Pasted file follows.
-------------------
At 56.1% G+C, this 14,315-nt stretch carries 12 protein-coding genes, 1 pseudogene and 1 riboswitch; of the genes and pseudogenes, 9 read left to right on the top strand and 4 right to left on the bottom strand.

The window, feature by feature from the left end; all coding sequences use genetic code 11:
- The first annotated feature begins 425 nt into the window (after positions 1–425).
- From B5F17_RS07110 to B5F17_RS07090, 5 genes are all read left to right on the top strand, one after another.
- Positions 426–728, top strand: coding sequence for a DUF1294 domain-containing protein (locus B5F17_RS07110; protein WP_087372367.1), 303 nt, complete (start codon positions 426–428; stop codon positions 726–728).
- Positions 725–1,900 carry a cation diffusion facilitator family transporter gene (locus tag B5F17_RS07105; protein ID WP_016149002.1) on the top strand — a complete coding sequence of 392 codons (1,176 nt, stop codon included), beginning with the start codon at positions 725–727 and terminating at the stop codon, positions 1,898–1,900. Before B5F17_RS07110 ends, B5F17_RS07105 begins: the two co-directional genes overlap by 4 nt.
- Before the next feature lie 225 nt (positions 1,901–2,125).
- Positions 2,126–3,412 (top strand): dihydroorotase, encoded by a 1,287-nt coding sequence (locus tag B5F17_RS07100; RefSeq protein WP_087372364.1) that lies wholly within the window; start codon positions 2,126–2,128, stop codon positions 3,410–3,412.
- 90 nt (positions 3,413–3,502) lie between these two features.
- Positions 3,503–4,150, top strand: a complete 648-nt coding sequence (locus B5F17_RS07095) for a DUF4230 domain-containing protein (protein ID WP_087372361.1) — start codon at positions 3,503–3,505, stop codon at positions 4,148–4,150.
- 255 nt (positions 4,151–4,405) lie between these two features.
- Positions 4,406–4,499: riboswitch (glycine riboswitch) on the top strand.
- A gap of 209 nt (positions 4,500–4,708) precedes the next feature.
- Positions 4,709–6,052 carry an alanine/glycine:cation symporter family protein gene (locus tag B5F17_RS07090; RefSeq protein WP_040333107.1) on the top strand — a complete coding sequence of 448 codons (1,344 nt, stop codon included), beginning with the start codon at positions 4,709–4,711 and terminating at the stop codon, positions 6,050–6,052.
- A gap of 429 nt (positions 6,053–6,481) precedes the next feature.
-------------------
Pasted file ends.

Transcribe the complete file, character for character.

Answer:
At 56.1% G+C, this 14,315-nt stretch carries 12 protein-coding genes, 1 pseudogene and 1 riboswitch; of the genes and pseudogenes, 9 read left to right on the top strand and 4 right to left on the bottom strand.

The window, feature by feature from the left end; all coding sequences use genetic code 11:
- The first annotated feature begins 425 nt into the window (after positions 1–425).
- From B5F17_RS07110 to B5F17_RS07090, 5 genes are all read left to right on the top strand, one after another.
- Positions 426–728, top strand: coding sequence for a DUF1294 domain-containing protein (locus B5F17_RS07110; protein WP_087372367.1), 303 nt, complete (start codon positions 426–428; stop codon positions 726–728).
- Positions 725–1,900 carry a cation diffusion facilitator family transporter gene (locus tag B5F17_RS07105; protein ID WP_016149002.1) on the top strand — a complete coding sequence of 392 codons (1,176 nt, stop codon included), beginning with the start codon at positions 725–727 and terminating at the stop codon, positions 1,898–1,900. Before B5F17_RS07110 ends, B5F17_RS07105 begins: the two co-directional genes overlap by 4 nt.
- Before the next feature lie 225 nt (positions 1,901–2,125).
- Positions 2,126–3,412 (top strand): dihydroorotase, encoded by a 1,287-nt coding sequence (locus tag B5F17_RS07100; RefSeq protein WP_087372364.1) that lies wholly within the window; start codon positions 2,126–2,128, stop codon positions 3,410–3,412.
- 90 nt (positions 3,413–3,502) lie between these two features.
- Positions 3,503–4,150, top strand: a complete 648-nt coding sequence (locus B5F17_RS07095) for a DUF4230 domain-containing protein (protein ID WP_087372361.1) — start codon at positions 3,503–3,505, stop codon at positions 4,148–4,150.
- 255 nt (positions 4,151–4,405) lie between these two features.
- Positions 4,406–4,499: riboswitch (glycine riboswitch) on the top strand.
- A gap of 209 nt (positions 4,500–4,708) precedes the next feature.
- Positions 4,709–6,052 carry an alanine/glycine:cation symporter family protein gene (locus tag B5F17_RS07090; RefSeq protein WP_040333107.1) on the top strand — a complete coding sequence of 448 codons (1,344 nt, stop codon included), beginning with the start codon at positions 4,709–4,711 and terminating at the stop codon, positions 6,050–6,052.
- A gap of 429 nt (positions 6,053–6,481) precedes the next feature.